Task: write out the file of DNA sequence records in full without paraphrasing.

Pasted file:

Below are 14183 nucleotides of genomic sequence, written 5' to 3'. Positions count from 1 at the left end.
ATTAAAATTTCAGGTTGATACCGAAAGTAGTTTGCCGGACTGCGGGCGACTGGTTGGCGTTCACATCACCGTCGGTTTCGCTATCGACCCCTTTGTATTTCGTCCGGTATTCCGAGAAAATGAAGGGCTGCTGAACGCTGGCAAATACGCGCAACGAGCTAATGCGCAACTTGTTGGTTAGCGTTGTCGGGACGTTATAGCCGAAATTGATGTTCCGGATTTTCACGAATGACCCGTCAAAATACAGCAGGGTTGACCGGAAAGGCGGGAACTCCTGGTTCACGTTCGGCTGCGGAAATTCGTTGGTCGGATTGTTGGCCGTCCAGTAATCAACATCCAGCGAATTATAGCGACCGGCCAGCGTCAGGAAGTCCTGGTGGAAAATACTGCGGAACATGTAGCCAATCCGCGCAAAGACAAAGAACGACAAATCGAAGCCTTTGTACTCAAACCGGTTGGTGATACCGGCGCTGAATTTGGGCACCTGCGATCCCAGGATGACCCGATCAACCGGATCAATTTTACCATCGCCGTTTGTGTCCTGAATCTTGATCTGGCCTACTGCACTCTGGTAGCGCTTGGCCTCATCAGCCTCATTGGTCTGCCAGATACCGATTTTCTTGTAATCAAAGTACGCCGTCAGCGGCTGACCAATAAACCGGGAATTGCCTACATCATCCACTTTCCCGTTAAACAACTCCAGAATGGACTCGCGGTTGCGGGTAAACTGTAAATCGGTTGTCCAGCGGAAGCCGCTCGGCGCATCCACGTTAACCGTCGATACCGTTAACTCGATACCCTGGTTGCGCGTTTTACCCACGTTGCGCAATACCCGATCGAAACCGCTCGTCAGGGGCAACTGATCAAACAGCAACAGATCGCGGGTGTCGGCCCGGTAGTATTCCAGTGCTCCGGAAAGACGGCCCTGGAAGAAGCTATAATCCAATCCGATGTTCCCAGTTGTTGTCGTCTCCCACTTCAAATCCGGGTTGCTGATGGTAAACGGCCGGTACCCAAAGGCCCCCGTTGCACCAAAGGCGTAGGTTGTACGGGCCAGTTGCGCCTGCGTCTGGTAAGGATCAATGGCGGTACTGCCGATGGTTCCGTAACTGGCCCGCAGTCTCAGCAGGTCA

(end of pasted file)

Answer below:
Below are 14183 nucleotides of genomic sequence, written 5' to 3'. Positions count from 1 at the left end.
ATTAAAATTTCAGGTTGATACCGAAAGTAGTTTGCCGGACTGCGGGCGACTGGTTGGCGTTCACATCACCGTCGGTTTCGCTATCGACCCCTTTGTATTTCGTCCGGTATTCCGAGAAAATGAAGGGCTGCTGAACGCTGGCAAATACGCGCAACGAGCTAATGCGCAACTTGTTGGTTAGCGTTGTCGGGACGTTATAGCCGAAATTGATGTTCCGGATTTTCACGAATGACCCGTCAAAATACAGCAGGGTTGACCGGAAAGGCGGGAACTCCTGGTTCACGTTCGGCTGCGGAAATTCGTTGGTCGGATTGTTGGCCGTCCAGTAATCAACATCCAGCGAATTATAGCGACCGGCCAGCGTCAGGAAGTCCTGGTGGAAAATACTGCGGAACATGTAGCCAATCCGCGCAAAGACAAAGAACGACAAATCGAAGCCTTTGTACTCAAACCGGTTGGTGATACCGGCGCTGAATTTGGGCACCTGCGATCCCAGGATGACCCGATCAACCGGATCAATTTTACCATCGCCGTTTGTGTCCTGAATCTTGATCTGGCCTACTGCACTCTGGTAGCGCTTGGCCTCATCAGCCTCATTGGTCTGCCAGATACCGATTTTCTTGTAATCAAAGTACGCCGTCAGCGGCTGACCAATAAACCGGGAATTGCCTACATCATCCACTTTCCCGTTAAACAACTCCAGAATGGACTCGCGGTTGCGGGTAAACTGTAAATCGGTTGTCCAGCGGAAGCCGCTCGGCGCATCCACGTTAACCGTCGATACCGTTAACTCGATACCCTGGTTGCGCGTTTTACCCACGTTGCGCAATACCCGATCGAAACCGCTCGTCAGGGGCAACTGATCAAACAGCAACAGATCGCGGGTGTCGGCCCGGTAGTATTCCAGTGCTCCGGAAAGACGGCCCTGGAAGAAGCTATAATCCAATCCGATGTTCCCAGTTGTTGTCGTCTCCCACTTCAAATCCGGGTTGCTGATGGTAAACGGCCGGTACCCAAAGGCCCCCGTTGCACCAAAGGCGTAGGTTGTACGGGCCAGTTGCGCCTGCGTCTGGTAAGGATCAATGGCGGTACTGCCGATGGTTCCGTAACTGGCCCGCAGTCTCAGCAGGTCA